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Tuesday, August 20, 2013

"I Don't Know Where You Get This From"

It was fifteen years ago this September and I was standing in Pearson International Airport surrounded by fourteen of my closest friends and family.  The day had finally come, I was headed for Africa.

As my friends hugged me and told me they'd miss me, we cried and I wondered if I wasn't losing my mind.

Then it came to say good-bye to my Dad.  We had had some painful years between us since the loss of my mother and his wife.  Finding our way without her, my anger often found its way toward him.  But those days were behind us, I had said my apologies and we were on solid ground.

As I approached him, he opened his familiar arms and embraced me in one of his bear hugs that momentarily squeezes the air from my lungs.  Then, pulling away he put his hands on my shoulders and said, "I have no idea where you get this from".

The truth was I didn't either.  He and my mother had done very little traveling in their thirty four years together.  Six children puts a bit of a damper on the travel budget.  Not to mention my mothers fear of highways, bi-ways and most modes of transportation.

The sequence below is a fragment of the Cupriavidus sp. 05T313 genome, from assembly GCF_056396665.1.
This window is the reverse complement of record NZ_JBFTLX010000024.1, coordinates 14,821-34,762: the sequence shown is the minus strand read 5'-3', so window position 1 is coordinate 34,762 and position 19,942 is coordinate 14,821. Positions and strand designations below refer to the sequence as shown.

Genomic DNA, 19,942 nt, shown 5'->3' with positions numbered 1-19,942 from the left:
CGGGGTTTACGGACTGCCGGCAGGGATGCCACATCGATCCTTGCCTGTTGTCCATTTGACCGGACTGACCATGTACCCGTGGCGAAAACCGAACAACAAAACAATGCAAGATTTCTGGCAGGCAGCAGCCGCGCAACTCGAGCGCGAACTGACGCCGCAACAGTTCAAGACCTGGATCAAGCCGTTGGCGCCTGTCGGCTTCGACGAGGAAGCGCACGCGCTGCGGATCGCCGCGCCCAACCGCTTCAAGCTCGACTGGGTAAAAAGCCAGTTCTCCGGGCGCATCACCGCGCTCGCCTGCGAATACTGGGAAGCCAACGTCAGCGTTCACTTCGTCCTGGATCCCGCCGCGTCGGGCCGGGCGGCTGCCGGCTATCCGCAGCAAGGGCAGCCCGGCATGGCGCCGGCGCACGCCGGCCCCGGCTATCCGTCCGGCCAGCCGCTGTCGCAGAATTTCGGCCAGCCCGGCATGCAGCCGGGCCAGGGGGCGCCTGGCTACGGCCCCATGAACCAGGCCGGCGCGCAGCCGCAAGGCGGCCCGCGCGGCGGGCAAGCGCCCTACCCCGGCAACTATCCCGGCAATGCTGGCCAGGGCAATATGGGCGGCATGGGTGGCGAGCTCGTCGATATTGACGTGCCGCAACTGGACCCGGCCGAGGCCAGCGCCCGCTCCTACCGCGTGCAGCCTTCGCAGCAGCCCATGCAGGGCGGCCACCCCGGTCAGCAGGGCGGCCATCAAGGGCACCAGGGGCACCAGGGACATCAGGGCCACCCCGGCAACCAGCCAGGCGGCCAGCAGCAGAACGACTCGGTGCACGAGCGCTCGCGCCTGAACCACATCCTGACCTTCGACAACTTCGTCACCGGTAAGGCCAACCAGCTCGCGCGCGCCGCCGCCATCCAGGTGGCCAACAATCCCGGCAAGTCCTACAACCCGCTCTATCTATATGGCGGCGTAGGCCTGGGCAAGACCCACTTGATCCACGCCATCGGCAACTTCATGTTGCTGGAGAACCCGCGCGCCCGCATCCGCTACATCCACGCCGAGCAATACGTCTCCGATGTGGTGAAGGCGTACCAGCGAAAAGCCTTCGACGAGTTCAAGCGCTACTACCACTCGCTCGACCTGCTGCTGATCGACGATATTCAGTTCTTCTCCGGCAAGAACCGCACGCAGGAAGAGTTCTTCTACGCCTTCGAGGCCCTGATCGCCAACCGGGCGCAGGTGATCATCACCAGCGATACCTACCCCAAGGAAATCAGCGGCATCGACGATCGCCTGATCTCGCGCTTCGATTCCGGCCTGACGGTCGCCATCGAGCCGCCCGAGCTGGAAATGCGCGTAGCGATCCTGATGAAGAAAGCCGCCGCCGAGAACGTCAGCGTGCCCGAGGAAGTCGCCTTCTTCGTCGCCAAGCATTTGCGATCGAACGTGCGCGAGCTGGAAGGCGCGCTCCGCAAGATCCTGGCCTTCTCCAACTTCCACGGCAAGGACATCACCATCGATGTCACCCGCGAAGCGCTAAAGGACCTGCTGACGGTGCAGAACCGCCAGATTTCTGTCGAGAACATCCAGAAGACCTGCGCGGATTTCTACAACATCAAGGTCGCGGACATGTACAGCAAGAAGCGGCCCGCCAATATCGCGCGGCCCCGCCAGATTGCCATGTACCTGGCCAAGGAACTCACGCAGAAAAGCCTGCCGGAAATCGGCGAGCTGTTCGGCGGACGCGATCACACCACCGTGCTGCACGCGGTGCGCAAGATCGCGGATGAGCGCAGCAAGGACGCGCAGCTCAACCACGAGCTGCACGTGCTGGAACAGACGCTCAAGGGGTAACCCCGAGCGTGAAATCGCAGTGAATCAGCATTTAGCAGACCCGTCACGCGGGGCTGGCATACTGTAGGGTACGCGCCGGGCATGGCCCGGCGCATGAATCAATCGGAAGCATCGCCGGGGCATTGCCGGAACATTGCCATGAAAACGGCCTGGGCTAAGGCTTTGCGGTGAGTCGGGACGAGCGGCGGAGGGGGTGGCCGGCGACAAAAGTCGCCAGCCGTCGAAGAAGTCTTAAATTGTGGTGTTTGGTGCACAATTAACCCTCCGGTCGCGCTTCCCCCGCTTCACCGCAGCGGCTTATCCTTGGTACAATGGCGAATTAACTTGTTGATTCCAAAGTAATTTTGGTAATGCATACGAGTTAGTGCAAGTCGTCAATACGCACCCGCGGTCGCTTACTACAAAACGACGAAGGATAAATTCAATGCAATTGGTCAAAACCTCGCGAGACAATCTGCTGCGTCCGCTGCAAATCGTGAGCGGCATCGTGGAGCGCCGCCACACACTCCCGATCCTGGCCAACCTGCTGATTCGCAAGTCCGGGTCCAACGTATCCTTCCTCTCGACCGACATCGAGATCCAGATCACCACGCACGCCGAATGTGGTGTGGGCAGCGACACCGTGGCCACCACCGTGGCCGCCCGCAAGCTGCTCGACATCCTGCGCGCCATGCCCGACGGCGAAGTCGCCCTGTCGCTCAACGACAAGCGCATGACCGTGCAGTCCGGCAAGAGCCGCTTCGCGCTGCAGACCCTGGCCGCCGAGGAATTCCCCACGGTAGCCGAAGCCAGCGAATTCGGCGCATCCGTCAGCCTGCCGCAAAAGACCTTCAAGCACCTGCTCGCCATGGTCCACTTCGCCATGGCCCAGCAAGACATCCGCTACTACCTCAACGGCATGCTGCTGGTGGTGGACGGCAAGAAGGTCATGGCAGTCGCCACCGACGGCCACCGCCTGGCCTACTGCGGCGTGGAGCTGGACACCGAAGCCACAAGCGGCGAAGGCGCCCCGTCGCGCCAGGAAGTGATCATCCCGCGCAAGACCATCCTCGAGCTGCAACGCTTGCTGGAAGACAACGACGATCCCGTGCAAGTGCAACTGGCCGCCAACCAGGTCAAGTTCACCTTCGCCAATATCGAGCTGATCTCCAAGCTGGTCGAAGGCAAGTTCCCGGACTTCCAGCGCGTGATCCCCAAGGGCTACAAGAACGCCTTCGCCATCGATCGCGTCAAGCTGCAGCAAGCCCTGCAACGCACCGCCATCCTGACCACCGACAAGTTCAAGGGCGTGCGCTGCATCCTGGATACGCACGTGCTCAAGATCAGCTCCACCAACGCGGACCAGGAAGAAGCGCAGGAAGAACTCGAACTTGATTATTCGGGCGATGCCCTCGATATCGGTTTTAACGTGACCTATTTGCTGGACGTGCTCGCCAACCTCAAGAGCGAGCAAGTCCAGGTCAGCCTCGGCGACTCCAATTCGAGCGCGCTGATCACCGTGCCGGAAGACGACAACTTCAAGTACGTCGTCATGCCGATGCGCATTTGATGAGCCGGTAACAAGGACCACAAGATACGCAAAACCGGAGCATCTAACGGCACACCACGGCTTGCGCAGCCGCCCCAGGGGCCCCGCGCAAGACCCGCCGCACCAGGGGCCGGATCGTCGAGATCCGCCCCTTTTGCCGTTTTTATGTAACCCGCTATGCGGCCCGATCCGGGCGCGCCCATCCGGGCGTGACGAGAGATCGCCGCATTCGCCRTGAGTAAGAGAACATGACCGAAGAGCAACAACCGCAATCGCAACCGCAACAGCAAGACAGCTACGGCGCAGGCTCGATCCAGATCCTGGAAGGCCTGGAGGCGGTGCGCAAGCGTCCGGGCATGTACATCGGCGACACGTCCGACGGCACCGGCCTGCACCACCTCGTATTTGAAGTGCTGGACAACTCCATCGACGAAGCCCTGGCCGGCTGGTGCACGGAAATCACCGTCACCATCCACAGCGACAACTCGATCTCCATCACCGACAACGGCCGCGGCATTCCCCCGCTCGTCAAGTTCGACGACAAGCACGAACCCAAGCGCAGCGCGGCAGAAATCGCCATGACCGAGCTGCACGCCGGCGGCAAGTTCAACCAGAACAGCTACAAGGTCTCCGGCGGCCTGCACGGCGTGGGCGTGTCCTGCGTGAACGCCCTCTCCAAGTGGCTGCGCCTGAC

The thing that drove me to Africa was a desire to leave no page unturned, to leave no dreams left un-lived, no regrets. I was also going out of a desire to help, to save, to make a difference in peoples lives.

As I sit here, drumming up memories and spinning them together into something I hope people will want to read, I took a break and scrolled through Facebook and stared at my Dad's picture that is currently my profile picture.  It was taken the year I was born, 1972.  He had just been accepted to the Fire Department as a paid employee after being a volunteer.  I look at his kind eyes, the same colour as mine, the ones that I only had to meet for a moment when I wanted something.  He couldn't say no.

But more than just the memories of the soft hearted Dad I have been blessed to have all these years, I'm struck by something he said just a few months ago.  The doctor assigned to his case came for her first visit and she wanted to get to know him.  She asked questions about his family, his life and his career, and what gave him life.  His answer to that came quickly, 'Helping people.  If someone needs help, I want to be there'.

So Dad, fifteen years later I can give you the answer to that question in the airport.  Who do I get it from Dad?  The need to do what I believe in because I know it will help others?

I get it from you.

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